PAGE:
As clear as the decision was on Tim Paine's successor as Australia's Test captain, the decision to find his successor behind the stumps remains up in the air according to assistant coach Andrew McDonald, as Alex Carey and Josh Inglis appear neck and neck in the race to be named for the first Test against England.
But in the 48 hours since the Australia selectors, George Bailey, Justin Langer and Tony Dodemaide, have been mulling over the choice of Carey and Inglis to make their debut in Brisbane with McDonald none the wiser as to which way they are leaning.
"I think it's really still up in the air," McDonald said. "I think if it was clear then there would have been an announcement, so I'm sure that the selectors will be taking all the information in the last game today, I think, domestically before we switch out our focus into the Test match.
"We've got plenty of time before the first Test match, but I'm sure once they're clear that there'll be an announcement because we've got an Australia game and obviously Australia A game as well. So the preparation will split into sort of two camps from [December 5] onwards, so that'll be something that will become clearer I would say over the next few days for us as coaches and then communicated externally."
Carey made a statement today scoring 101 off 93 balls in the Marsh Cup clash with Queensland at Adelaide Oval. It was his second limited-overs century of the season after making 128 not out against Western Australia. He also scored a match-saving 66 not out against Queensland in a Sheffield Shield clash in October batting at No. 5 but his form with the bat in red-ball cricket has been abysmal with the bat since with scores of 0, 7, 6, 2, and 3 in his last five Shield innings. However, his century today certainly came at the right time.
"It's white-ball cricket, but any form is good form as we like to say," McDonald said. "Obviously we've got Josh Inglis in camp with us at the moment, so he starved for match opportunities. Alex Carey was named in Australia A squad as a keeper as well. So we've got some options.
"And that's the beauty of it, it's always better to have options than no options. So look forward to whichever way that goes and the start of someone's career."
Carey does have a distinct advantage over Inglis having already played three years of international cricket, including in the cauldron of a World Cup in 2019. He has captained Australia in ODI cricket as recently as this year and has led Australia A twice in first-class matches. He had long been seen as the natural successor to Paine both as a wicketkeeper but also as a leader.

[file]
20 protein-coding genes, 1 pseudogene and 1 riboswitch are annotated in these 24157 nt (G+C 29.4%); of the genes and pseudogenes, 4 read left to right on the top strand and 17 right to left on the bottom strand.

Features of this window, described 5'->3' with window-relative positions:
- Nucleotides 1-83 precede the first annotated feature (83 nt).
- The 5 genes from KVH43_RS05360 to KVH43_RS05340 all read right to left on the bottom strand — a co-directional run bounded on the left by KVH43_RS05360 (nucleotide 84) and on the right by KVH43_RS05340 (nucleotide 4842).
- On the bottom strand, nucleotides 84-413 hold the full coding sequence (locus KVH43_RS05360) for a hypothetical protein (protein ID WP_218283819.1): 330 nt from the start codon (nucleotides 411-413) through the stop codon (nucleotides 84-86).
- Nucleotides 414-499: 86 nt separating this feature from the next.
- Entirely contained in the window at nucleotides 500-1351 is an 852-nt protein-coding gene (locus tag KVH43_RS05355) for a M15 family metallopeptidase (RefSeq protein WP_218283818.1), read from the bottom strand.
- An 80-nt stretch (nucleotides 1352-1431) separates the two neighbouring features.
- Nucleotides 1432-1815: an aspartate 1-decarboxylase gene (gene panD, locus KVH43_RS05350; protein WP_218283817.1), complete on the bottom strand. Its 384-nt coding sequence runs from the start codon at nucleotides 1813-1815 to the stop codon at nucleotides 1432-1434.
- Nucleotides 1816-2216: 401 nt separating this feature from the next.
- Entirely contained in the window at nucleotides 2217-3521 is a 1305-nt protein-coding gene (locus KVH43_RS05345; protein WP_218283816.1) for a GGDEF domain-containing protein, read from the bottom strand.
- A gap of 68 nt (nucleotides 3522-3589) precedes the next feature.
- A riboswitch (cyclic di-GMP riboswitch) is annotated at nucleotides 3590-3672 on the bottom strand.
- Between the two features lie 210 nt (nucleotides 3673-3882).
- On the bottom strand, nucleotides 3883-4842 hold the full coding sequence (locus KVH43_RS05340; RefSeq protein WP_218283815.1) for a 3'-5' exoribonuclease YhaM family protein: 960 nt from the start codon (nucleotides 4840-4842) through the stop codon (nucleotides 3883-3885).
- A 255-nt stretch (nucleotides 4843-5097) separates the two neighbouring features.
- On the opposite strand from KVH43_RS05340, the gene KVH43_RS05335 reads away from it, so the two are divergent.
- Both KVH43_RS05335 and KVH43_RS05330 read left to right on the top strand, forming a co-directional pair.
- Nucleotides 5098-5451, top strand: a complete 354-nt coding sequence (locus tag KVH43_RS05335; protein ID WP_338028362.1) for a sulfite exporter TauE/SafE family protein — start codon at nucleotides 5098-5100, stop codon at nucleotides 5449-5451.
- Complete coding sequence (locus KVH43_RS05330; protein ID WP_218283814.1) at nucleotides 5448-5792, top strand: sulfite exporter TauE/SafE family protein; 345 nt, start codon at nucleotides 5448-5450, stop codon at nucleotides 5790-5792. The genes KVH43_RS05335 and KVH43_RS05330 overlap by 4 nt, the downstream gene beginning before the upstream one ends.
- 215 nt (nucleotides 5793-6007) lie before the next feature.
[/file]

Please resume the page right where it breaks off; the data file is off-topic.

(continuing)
Inglis hasn't yet played an international for Australia but has come with a rush into national calculations over the last few months. He took Carey's spot as the second wicketkeeper in the T20I squad for the World Cup and is currently with the team in quarantine on the Gold Coast. But he has not played any official fixture since Australia's T20 World Cup warm-up game against New Zealand after one Shield match against South Australia prior to heading to the UAE.
Carey's toughness and temperament has long been his great strength and he bats No. 5 in South Australia meaning he is exposed to tougher batting conditions than Inglis is batting at No. 7 in a very strong Western Australia team.
While both men have solid first-class records with the bat, the debate among the selectors appears to be around their glovework with a clear preference to pick the best gloveman for the role, as was proven by Paine's four years in the team having been recalled from near obscurity in 2017.
Inglis is regarded among the players and coaches on the domestic circuit as a slightly superior gloveman, although Carey's work can't be undersold as he does hold the record for the most dismissals in a Shield season with 59 in 2016-17.
The pair could be set to face off on opposite sides if the three-day trial game in Brisbane starting on Wednesday goes ahead although the weather could force Australia's hierarchy to reconsider their plans. After washing out England's first practice game, heavy rain and thunderstorms are forecast in Brisbane on Tuesday, Wednesday and Thursday.
Meanwhile, Jhye Richardson looks increasingly likely to play a part in the Ashes series at some stage after taking 23 wickets in his first four Shield games this season. Although he does still appear to be behind the big three of Cummins, Josh Hazlewood and Mitchell Starc in the pecking order for the first Test at least.
"Really positive return clearly on the back of some shoulder issues last year, so it's great to see him up and running," McDonald said. "George Bailey, has been casting a keen eye along with Tony Dodemaide following that form line very, very closely.
"There's no doubt that he'll be putting some pressure on across the summer, whether that's the first Test match, whether that's later on in the summer, but, you know, there's three very handy ball is in front of him at the moment."